easier for you to accomplish. First, although runway 8 is not
exactly at 080 degrees magnetic but is closer to 075 degrees don't
worry about the five degrees- consider it to be 080. No one will
know, or care, about the difference if you fly the pattern as
if the runway was exactly at 080 degrees. Turn the heading knob
on the DG to 345 degrees. This will be your heading for the crosswind
leg of the pattern. Look at the "tail" of the airplane
in the DG. It is pointing at the reciprocal of 080, 260 degrees-
make a mental note that this will be your heading for the downwind
Another thing to help on orientation is to locate an object that is straight away from the runway. Notice the valley that the arrow is pointing to.
After departure, climb towards that valley. This will help you to fly a straighter pattern. Use similar visual clues for the crosswind leg and the downwind leg. In an actual aircraft you would be looking out the windows as you fly the pattern. This visual lack of clues in the simulator makes pattern flying more difficult until you are comfortable with the sequence of events. Make use of the "pause" feature and use the "Views" to see your orientation with the runway.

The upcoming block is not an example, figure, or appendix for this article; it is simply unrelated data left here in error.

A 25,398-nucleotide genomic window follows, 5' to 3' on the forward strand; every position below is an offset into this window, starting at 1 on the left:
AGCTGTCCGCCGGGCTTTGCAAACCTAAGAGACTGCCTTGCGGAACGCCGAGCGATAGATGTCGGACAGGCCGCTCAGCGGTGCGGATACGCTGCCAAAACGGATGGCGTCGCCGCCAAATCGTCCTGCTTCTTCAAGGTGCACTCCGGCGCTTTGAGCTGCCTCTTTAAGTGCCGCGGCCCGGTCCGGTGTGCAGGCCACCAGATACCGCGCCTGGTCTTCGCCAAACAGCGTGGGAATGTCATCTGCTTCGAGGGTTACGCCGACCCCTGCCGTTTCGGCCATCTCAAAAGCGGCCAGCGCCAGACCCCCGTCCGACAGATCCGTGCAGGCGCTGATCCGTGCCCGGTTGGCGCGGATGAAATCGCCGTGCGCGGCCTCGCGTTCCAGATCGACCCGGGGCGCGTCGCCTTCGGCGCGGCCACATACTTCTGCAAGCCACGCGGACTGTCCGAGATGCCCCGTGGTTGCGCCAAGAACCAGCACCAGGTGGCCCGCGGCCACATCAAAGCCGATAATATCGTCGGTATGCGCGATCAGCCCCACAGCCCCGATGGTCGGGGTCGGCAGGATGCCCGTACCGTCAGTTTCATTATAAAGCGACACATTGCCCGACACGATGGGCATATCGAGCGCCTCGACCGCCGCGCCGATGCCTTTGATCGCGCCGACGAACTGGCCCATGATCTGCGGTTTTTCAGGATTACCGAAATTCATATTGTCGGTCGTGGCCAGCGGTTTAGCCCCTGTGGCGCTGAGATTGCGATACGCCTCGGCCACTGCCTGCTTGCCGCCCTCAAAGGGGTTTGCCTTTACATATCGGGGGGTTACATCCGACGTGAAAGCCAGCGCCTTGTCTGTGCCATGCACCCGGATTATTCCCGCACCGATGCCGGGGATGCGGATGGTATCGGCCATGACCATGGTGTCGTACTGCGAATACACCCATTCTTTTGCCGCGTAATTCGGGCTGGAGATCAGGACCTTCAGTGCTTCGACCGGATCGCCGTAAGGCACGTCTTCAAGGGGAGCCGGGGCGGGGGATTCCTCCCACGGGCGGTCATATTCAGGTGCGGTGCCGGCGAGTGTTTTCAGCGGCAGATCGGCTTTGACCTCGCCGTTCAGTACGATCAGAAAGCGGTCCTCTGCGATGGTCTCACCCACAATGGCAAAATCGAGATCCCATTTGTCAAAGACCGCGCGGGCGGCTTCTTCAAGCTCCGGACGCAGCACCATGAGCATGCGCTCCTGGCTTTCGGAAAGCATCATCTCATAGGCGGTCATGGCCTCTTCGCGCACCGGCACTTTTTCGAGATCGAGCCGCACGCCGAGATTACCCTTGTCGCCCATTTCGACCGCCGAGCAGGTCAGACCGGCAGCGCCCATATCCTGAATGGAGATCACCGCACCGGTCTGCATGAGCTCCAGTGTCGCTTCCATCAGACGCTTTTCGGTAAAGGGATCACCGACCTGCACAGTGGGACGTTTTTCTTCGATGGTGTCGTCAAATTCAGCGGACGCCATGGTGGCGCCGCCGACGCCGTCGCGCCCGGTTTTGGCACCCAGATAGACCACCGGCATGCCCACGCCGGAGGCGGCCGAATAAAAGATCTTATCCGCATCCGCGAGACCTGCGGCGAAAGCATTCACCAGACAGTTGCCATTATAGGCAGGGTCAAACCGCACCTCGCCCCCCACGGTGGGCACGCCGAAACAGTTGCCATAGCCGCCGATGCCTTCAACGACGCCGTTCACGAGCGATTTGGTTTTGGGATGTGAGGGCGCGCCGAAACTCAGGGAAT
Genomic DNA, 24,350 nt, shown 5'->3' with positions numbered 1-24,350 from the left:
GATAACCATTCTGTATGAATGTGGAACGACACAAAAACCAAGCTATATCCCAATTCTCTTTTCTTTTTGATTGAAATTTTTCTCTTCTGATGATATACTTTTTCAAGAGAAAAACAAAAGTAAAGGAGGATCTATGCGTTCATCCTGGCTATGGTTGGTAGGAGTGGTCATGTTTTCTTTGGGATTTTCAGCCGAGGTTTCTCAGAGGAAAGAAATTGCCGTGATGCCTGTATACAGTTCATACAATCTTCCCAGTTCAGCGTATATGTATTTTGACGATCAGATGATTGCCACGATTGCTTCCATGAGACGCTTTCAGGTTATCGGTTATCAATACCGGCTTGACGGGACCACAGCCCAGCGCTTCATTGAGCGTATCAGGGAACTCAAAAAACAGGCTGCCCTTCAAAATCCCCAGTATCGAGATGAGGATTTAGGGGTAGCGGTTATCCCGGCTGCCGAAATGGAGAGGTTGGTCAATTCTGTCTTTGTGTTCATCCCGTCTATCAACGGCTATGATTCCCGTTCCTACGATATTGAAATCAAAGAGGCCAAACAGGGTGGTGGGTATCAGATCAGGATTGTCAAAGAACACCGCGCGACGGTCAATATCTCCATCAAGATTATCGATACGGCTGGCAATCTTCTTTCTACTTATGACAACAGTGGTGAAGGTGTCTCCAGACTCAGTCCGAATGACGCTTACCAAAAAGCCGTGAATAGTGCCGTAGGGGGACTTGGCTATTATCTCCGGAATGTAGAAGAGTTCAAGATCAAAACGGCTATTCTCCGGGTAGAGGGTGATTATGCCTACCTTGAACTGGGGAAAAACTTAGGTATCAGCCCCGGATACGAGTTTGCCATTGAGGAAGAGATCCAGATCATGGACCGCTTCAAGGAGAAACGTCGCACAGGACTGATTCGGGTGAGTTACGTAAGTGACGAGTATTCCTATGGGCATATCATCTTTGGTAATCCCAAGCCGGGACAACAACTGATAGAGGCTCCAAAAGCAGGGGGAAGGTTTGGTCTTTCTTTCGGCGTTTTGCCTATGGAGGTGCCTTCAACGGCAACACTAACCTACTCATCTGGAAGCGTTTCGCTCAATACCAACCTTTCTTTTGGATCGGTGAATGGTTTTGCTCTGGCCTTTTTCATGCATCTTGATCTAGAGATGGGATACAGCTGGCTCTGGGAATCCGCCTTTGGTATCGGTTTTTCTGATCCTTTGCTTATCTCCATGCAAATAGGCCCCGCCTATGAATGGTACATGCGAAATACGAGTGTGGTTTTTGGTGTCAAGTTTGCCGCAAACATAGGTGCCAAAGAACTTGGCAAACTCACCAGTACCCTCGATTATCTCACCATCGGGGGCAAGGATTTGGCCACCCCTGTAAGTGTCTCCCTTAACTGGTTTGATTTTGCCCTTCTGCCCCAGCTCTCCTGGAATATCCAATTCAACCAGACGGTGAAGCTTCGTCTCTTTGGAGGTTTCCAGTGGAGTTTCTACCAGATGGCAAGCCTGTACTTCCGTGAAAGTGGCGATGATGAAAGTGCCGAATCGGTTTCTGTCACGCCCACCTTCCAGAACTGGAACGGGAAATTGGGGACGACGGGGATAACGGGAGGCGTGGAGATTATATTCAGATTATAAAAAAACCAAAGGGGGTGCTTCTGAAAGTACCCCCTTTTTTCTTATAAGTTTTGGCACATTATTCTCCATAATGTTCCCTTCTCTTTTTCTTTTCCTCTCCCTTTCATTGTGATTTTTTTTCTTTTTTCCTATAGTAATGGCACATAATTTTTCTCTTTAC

Flying too "tight" of a pattern will make this maneuver more difficult. If you find that things are just happening too fast, extend your upwind leg before turning to the crosswind leg. Similarly extend the crosswind leg before turning to the downwind leg. This will give you a wider pattern and more time to adjust throttle, airspeed and flaps.
This is what we are going to do: Takeoff from runway 8. Climb straight ahead to 2,600 feet (1,000 feet AGL). Level off at 2,600 feet. Reduce the throttle to 2,200 RPM. (We are now on the upwind leg of the pattern.)
After you have climbed to 2,600 feet looking back will present you with this view.
Turn 90 degrees left to a heading of 345 degrees. Fly level at 2,600 feet for 45 seconds to a minute. (We are now on the crosswind leg of the pattern.)